Beet greens are loaded with nutrients like most greens. When compared to raw kale, beet greens contain good levels of Vitamin A, K, and B6, Thiamin and Riboflavin. The most surprising find is how much protein they both contain! That’s impressive for a vegetable. Beet greens also contain Vitamin C and E, Calcium, Iron, Magnesium, Potassium, Copper, Manganese, Pantothenic Acid, Phosphorus and Zinc.

So next time you buy beets, don’t throw out your greens. Eat them first! They contain more nutrition and they are sweet and tasty too!

Mushrooms….the meat of the healthy plants

Mushrooms

A friend gave me some unbelievably large chanterelle mushrooms and everyone I shared them with were ecstatic to have this fantastic delicacy.  There are over 100,000 types of mushrooms in the world and only 1841 of them are actually considered edible. Historically, and still today, there are some tribes that use poisonous mushrooms in certain doses as medicine, hallucinogens, as an aphrodisiac or even for killing. For this reason, picking wild mushrooms is best left to those who are well trained.

Today, tasty edible mushrooms are used in many dishes as a seasoning. They used to be considered a “meat” because of their texture, the high amount of protein ( 5 grams per cup!) and nutrients that are similar to meat products. Mushrooms contain a high amount antioxidants that stay intact even after being cooked. They are also low in salt, fat and calories. Some of the vitamins and mineral you’ll find in mushrooms include Vitamin C, D and multiple Bs, Folate, Potassium, Iron, Zinc, Phosphorus, Copper and Selenium. You can see why mushrooms are great if you are vegetarian!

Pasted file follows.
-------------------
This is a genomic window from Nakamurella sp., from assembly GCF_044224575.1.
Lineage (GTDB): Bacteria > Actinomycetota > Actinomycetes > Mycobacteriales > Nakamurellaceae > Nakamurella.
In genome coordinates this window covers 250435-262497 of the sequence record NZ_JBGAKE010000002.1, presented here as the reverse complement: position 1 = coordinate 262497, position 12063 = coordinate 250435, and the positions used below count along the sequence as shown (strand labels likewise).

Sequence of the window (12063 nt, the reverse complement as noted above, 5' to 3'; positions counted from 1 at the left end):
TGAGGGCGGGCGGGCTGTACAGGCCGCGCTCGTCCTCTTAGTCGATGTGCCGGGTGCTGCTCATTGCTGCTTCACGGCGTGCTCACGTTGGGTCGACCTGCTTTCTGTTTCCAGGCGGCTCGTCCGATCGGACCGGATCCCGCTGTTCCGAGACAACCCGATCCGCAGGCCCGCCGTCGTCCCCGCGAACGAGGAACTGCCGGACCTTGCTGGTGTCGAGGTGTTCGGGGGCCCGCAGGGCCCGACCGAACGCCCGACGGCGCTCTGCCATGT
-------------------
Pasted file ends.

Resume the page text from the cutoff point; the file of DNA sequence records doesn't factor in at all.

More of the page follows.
One of the biggest health claims of mushrooms is the boosting of the immune system. Many antibiotics are actually made from varieties of mushrooms. It’s no wonder mushrooms are considered one of the healthiest foods in the world. Other health claims include prevention of heart disease and Alzheimer’s.

Mushrooms grow wild on hummus ground which is usually found in moist dark forests. Today farming mushrooms is usually done on compost or on shelves of rotting wood. You can even buy kits to your grow your own common mushrooms at home.

Mushrooms stay freshest when eating within 3 days. Store them in a paper bag in a dark, cool place. To prepare for cooking, trim off the bottom of the stem and wipe off the mushroom with a dry cloth or paper towel to remove dirt. You don’t want to use water to clean them or they don’t cook as well. Sauté your mushrooms in either butter or olive oil. Use a larger pan that gives plenty of space and sauté just until they release their own moisture. Use them to spice up steaks, hamburgers, sauces or top off your  pasta with a white sauce loaded with these cooked gems. Wild mushroom soup is also wonderful! There are a number of recipes online.

My chanterelles are quickly being used up but I must say, it’s revitalized my interest in making mushrooms a larger part of my diet. They are tasty and healthy to boot!